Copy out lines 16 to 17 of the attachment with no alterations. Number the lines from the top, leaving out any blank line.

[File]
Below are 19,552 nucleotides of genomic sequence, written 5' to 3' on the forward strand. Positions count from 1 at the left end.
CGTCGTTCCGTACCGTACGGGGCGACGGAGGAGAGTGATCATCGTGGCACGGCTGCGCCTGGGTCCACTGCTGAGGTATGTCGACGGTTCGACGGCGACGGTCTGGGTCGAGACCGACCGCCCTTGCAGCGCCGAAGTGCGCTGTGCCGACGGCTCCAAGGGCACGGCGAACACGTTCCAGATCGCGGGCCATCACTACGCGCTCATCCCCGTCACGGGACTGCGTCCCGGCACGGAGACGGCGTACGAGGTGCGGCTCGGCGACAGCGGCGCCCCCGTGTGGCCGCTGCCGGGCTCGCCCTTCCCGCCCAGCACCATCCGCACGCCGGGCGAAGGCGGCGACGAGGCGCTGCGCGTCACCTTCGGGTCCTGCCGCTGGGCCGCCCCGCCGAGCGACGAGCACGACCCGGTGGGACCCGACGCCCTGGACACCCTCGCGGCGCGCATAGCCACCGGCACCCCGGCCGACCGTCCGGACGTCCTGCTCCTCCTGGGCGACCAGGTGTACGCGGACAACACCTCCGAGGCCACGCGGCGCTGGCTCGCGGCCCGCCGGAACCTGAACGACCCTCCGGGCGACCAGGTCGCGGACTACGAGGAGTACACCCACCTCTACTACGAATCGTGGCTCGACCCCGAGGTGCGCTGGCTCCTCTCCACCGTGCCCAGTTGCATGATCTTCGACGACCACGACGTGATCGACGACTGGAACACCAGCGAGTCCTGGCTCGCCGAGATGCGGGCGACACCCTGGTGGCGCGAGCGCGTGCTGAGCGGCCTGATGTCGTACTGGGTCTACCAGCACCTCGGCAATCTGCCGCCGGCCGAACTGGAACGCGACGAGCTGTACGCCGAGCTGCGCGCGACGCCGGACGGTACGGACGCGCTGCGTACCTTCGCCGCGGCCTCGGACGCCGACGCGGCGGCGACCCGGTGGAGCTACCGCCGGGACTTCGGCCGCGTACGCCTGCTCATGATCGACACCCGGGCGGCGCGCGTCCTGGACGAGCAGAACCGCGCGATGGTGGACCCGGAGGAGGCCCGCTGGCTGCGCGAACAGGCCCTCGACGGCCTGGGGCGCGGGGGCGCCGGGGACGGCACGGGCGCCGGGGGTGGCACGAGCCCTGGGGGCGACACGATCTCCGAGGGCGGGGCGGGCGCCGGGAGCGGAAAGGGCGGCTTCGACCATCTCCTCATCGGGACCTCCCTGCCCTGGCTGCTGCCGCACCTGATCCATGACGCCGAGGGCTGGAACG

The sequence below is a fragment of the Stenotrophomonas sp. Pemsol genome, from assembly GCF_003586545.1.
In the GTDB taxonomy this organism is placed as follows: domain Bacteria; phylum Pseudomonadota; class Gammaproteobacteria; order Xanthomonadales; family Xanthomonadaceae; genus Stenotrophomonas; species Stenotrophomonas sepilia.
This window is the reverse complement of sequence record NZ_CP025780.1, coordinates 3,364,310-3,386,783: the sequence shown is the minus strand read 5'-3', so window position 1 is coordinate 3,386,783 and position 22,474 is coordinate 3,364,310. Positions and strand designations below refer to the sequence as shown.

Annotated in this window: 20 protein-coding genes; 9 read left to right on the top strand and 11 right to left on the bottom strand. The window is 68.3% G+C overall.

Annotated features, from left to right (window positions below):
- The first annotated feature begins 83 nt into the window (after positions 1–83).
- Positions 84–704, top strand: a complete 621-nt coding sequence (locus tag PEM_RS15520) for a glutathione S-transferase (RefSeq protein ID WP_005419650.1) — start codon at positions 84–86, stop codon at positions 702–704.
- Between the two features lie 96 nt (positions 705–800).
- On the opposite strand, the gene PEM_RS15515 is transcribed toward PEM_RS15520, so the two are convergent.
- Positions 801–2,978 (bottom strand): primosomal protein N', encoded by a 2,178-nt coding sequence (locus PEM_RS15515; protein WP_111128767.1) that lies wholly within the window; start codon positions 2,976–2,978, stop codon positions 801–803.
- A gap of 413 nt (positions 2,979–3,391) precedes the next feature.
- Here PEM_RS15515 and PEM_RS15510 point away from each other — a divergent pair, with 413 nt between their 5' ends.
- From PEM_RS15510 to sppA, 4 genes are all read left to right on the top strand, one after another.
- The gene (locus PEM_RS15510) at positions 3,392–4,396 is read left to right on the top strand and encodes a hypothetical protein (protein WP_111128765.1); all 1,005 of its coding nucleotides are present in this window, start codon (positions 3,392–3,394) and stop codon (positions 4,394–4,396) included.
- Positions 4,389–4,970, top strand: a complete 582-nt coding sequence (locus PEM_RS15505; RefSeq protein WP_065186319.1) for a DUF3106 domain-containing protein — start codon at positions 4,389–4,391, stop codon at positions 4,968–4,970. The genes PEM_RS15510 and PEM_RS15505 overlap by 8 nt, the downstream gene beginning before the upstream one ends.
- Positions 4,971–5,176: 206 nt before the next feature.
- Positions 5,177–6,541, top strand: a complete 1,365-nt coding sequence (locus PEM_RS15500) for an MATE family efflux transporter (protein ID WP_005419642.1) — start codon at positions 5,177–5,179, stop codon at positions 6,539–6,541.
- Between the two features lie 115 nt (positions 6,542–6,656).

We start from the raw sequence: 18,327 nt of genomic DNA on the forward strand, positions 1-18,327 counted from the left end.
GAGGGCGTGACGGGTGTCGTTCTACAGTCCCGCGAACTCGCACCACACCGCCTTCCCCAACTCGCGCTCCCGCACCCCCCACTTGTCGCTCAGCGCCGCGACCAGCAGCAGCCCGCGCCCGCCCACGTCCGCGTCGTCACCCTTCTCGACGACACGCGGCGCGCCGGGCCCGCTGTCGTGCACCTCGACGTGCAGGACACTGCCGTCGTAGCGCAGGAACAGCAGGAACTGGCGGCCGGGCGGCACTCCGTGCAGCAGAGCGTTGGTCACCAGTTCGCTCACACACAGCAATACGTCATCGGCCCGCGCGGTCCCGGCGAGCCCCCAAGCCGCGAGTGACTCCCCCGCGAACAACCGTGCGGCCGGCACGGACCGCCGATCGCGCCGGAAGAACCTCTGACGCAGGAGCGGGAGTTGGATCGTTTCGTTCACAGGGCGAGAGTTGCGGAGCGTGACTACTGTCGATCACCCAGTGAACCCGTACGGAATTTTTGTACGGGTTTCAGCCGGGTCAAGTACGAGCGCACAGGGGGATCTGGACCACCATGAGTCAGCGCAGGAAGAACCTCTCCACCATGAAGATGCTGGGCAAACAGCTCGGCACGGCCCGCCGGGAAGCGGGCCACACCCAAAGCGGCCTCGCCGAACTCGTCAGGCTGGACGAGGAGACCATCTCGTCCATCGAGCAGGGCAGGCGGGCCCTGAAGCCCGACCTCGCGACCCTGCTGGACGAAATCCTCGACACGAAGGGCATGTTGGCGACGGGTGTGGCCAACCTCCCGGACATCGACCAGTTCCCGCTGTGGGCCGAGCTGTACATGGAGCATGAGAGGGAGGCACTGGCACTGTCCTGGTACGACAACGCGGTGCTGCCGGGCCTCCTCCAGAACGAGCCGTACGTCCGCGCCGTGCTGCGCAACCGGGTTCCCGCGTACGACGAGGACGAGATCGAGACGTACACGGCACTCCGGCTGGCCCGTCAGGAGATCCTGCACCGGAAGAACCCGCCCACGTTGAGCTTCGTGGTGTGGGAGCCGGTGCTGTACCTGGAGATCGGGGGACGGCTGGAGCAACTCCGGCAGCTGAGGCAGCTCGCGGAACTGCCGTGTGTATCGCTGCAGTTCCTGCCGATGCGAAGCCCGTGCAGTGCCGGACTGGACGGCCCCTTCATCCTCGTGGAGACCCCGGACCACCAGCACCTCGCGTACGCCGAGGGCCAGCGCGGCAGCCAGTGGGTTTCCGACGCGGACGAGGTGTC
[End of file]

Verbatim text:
- The gene (locus PEM_RS15510) at positions 3,392–4,396 is read left to right on the top strand and encodes a hypothetical protein (protein WP_111128765.1); all 1,005 of its coding nucleotides are present in this window, start codon (positions 3,392–3,394) and stop codon (positions 4,394–4,396) included.
- Positions 4,389–4,970, top strand: a complete 582-nt coding sequence (locus PEM_RS15505; RefSeq protein WP_065186319.1) for a DUF3106 domain-containing protein — start codon at positions 4,389–4,391, stop codon at positions 4,968–4,970. The genes PEM_RS15510 and PEM_RS15505 overlap by 8 nt, the downstream gene beginning before the upstream one ends.